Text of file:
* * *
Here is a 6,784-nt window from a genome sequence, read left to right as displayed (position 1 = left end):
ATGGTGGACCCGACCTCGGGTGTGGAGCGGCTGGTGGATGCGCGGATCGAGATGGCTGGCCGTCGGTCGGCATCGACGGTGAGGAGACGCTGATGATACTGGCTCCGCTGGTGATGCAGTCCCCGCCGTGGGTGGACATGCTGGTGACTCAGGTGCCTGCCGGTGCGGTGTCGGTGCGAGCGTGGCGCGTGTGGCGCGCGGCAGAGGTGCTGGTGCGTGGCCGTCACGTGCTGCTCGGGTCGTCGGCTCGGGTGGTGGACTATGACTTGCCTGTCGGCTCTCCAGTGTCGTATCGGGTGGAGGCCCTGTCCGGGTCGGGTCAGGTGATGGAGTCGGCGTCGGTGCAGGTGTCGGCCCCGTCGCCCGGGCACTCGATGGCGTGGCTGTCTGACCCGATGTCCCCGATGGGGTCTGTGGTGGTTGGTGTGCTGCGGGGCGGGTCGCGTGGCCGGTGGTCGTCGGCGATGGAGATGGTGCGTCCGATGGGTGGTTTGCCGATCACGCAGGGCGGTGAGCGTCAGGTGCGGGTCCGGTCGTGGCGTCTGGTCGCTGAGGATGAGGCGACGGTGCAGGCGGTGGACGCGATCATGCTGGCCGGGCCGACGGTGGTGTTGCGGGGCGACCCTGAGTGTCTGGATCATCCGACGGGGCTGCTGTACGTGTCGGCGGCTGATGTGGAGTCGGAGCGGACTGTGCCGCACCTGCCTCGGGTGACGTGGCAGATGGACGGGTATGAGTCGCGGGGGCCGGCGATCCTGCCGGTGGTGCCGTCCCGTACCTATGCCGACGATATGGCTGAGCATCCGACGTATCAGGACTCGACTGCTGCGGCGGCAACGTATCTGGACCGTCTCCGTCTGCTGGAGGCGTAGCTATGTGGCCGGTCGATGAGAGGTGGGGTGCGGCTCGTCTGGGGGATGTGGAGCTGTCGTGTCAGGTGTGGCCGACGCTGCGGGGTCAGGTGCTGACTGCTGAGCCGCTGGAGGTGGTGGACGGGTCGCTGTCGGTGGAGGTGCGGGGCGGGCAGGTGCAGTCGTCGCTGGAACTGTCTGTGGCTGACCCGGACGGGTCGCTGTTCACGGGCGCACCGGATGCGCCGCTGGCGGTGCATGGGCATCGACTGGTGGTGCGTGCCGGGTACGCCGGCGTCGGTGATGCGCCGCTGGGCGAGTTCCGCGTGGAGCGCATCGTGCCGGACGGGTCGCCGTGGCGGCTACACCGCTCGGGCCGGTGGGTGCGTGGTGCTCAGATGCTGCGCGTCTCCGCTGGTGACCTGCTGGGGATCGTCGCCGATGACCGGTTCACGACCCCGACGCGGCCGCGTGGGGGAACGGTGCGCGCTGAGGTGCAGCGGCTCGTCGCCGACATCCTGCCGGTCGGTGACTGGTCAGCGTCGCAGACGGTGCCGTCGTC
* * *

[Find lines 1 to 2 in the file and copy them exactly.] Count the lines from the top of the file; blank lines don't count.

Here is a 6,784-nt window from a genome sequence, read left to right as displayed (position 1 = left end):
ATGGTGGACCCGACCTCGGGTGTGGAGCGGCTGGTGGATGCGCGGATCGAGATGGCTGGCCGTCGGTCGGCATCGACGGTGAGGAGACGCTGATGATACTGGCTCCGCTGGTGATGCAGTCCCCGCCGTGGGTGGACATGCTGGTGACTCAGGTGCCTGCCGGTGCGGTGTCGGTGCGAGCGTGGCGCGTGTGGCGCGCGGCAGAGGTGCTGGTGCGTGGCCGTCACGTGCTGCTCGGGTCGTCGGCTCGGGTGGTGGACTATGACTTGCCTGTCGGCTCTCCAGTGTCGTATCGGGTGGAGGCCCTGTCCGGGTCGGGTCAGGTGATGGAGTCGGCGTCGGTGCAGGTGTCGGCCCCGTCGCCCGGGCACTCGATGGCGTGGCTGTCTGACCCGATGTCCCCGATGGGGTCTGTGGTGGTTGGTGTGCTGCGGGGCGGGTCGCGTGGCCGGTGGTCGTCGGCGATGGAGATGGTGCGTCCGATGGGTGGTTTGCCGATCACGCAGGGCGGTGAGCGTCAGGTGCGGGTCCGGTCGTGGCGTCTGGTCGCTGAGGATGAGGCGACGGTGCAGGCGGTGGACGCGATCATGCTGGCCGGGCCGACGGTGGTGTTGCGGGGCGACCCTGAGTGTCTGGATCATCCGACGGGGCTGCTGTACGTGTCGGCGGCTGATGTGGAGTCGGAGCGGACTGTGCCGCACCTGCCTCGGGTGACGTGGCAGATGGACGGGTATGAGTCGCGGGGGCCGGCGATCCTGCCGGTGGTGCCGTCCCGTACCTATGCCGACGATATGGCTGAGCATCCGACGTATCAGGACTCGACTGCTGCGGCGGCAACGTATCTGGACCGTCTCCGTCTGCTGGAGGCGTAGCTATGTGGCCGGTCGATGAGAGGTGGGGTGCGGCTCGTCTGGGGGATGTGGAGCTGTCGTGTCAGGTGTGGCCGACGCTGCGGGGTCAGGTGCTGACTGCTGAGCCGCTGGAGGTGGTGGACGGGTCGCTGTCGGTGGAGGTGCGGGGCGGGCAGGTGCAGTCGTCGCTGGAACTGTCTGTGGCTGACCCGGACGGGTCGCTGTTCACGGGCGCACCGGATGCGCCGCTGGCGGTGCATGGGCATCGACTGGTGGTGCGTGCCGGGTACGCCGGCGTCGGTGATGCGCCGCTGGGCGAGTTCCGCGTGGAGCGCATCGTGCCGGACGGGTCGCCGTGGCGGCTACACCGCTCGGGCCGGTGGGTGCGTGGTGCTCAGATGCTGCGCGTCTCCGCTGGTGACCTGCTGGGGATCGTCGCCGATGACCGGTTCACGACCCCGACGCGGCCGCGTGGGGGAACGGTGCGCGCTGAGGTGCAGCGGCTCGTCGCCGACATCCTGCCGGTCGGTGACTGGTCAGCGTCGCAGACGGTGCCGTCGTC